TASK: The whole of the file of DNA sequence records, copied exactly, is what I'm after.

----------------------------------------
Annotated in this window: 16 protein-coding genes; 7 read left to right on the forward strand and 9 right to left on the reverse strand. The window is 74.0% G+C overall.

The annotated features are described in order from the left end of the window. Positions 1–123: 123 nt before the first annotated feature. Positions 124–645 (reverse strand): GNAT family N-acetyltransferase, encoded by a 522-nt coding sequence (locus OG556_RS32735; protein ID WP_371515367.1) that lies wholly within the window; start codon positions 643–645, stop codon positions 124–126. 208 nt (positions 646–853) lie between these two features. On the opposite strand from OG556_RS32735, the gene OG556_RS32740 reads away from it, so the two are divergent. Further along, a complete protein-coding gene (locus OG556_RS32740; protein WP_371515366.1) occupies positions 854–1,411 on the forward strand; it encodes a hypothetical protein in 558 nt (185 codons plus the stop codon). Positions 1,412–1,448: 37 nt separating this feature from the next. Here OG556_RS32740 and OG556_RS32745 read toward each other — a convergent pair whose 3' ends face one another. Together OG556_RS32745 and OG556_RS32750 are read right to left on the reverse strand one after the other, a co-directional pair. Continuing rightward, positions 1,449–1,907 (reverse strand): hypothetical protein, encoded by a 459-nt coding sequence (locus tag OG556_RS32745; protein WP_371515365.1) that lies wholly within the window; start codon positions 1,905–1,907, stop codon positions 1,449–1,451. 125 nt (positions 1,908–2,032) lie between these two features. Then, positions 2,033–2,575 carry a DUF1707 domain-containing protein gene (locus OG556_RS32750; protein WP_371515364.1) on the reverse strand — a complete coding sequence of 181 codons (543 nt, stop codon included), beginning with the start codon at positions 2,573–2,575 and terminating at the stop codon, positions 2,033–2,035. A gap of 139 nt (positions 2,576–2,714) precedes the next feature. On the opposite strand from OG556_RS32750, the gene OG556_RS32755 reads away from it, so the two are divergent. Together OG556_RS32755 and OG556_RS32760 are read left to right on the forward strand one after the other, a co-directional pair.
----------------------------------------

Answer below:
Annotated in this window: 16 protein-coding genes; 7 read left to right on the forward strand and 9 right to left on the reverse strand. The window is 74.0% G+C overall.

The annotated features are described in order from the left end of the window. Positions 1–123: 123 nt before the first annotated feature. Positions 124–645 (reverse strand): GNAT family N-acetyltransferase, encoded by a 522-nt coding sequence (locus OG556_RS32735; protein ID WP_371515367.1) that lies wholly within the window; start codon positions 643–645, stop codon positions 124–126. 208 nt (positions 646–853) lie between these two features. On the opposite strand from OG556_RS32735, the gene OG556_RS32740 reads away from it, so the two are divergent. Further along, a complete protein-coding gene (locus OG556_RS32740; protein WP_371515366.1) occupies positions 854–1,411 on the forward strand; it encodes a hypothetical protein in 558 nt (185 codons plus the stop codon). Positions 1,412–1,448: 37 nt separating this feature from the next. Here OG556_RS32740 and OG556_RS32745 read toward each other — a convergent pair whose 3' ends face one another. Together OG556_RS32745 and OG556_RS32750 are read right to left on the reverse strand one after the other, a co-directional pair. Continuing rightward, positions 1,449–1,907 (reverse strand): hypothetical protein, encoded by a 459-nt coding sequence (locus tag OG556_RS32745; protein WP_371515365.1) that lies wholly within the window; start codon positions 1,905–1,907, stop codon positions 1,449–1,451. 125 nt (positions 1,908–2,032) lie between these two features. Then, positions 2,033–2,575 carry a DUF1707 domain-containing protein gene (locus OG556_RS32750; protein WP_371515364.1) on the reverse strand — a complete coding sequence of 181 codons (543 nt, stop codon included), beginning with the start codon at positions 2,573–2,575 and terminating at the stop codon, positions 2,033–2,035. A gap of 139 nt (positions 2,576–2,714) precedes the next feature. On the opposite strand from OG556_RS32750, the gene OG556_RS32755 reads away from it, so the two are divergent. Together OG556_RS32755 and OG556_RS32760 are read left to right on the forward strand one after the other, a co-directional pair.